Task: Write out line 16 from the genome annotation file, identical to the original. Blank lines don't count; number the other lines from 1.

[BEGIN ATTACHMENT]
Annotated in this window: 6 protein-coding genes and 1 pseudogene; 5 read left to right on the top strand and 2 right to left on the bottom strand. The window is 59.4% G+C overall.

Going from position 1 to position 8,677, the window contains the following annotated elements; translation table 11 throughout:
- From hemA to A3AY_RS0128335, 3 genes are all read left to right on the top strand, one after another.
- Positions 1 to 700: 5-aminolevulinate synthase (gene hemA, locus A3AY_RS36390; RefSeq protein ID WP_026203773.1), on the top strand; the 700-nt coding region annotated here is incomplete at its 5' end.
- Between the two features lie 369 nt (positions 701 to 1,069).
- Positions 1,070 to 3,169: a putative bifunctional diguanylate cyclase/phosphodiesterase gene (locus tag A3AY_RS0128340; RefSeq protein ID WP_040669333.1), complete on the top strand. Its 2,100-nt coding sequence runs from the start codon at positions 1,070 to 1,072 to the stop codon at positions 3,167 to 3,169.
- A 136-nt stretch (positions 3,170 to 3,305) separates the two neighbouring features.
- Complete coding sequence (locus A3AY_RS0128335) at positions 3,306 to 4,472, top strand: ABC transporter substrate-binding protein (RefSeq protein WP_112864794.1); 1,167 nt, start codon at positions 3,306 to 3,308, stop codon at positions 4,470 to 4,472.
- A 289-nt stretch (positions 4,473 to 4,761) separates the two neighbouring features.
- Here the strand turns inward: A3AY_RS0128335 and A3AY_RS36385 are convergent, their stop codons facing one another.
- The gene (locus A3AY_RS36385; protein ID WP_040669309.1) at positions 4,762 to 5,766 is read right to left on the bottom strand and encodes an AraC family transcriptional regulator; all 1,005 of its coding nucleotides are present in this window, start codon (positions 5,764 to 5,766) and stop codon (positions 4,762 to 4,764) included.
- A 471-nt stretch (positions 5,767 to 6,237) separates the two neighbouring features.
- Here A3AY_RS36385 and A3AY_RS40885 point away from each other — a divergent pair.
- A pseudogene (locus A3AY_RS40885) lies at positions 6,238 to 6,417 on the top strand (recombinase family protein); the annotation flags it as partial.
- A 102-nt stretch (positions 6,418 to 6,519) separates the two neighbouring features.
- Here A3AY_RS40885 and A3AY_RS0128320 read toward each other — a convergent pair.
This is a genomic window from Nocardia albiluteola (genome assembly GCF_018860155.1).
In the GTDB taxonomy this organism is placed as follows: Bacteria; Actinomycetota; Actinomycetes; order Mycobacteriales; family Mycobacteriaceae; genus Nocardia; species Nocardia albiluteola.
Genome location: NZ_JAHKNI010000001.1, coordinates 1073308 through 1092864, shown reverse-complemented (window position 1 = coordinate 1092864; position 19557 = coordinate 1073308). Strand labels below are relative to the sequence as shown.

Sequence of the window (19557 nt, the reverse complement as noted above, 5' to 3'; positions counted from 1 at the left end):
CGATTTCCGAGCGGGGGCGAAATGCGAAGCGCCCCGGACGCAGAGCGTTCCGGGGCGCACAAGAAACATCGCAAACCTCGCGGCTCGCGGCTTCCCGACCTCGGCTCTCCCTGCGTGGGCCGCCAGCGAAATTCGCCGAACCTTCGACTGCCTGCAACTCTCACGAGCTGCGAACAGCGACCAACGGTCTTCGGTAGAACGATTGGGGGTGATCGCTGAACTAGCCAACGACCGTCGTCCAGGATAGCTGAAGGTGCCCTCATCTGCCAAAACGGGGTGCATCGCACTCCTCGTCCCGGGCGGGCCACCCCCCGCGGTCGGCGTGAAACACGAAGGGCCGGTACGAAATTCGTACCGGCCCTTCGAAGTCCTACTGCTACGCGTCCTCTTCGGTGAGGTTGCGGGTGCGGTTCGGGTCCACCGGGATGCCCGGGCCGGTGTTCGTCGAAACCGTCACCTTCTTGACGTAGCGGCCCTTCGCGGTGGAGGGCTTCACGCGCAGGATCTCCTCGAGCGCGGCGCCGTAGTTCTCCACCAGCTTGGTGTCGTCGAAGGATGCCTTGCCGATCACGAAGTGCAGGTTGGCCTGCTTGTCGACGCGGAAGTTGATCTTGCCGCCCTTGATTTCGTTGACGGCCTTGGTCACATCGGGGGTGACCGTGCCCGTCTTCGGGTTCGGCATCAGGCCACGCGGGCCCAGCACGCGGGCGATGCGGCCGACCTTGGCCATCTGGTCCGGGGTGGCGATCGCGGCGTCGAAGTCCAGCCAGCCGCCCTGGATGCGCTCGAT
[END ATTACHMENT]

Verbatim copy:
- Here A3AY_RS40885 and A3AY_RS0128320 read toward each other — a convergent pair.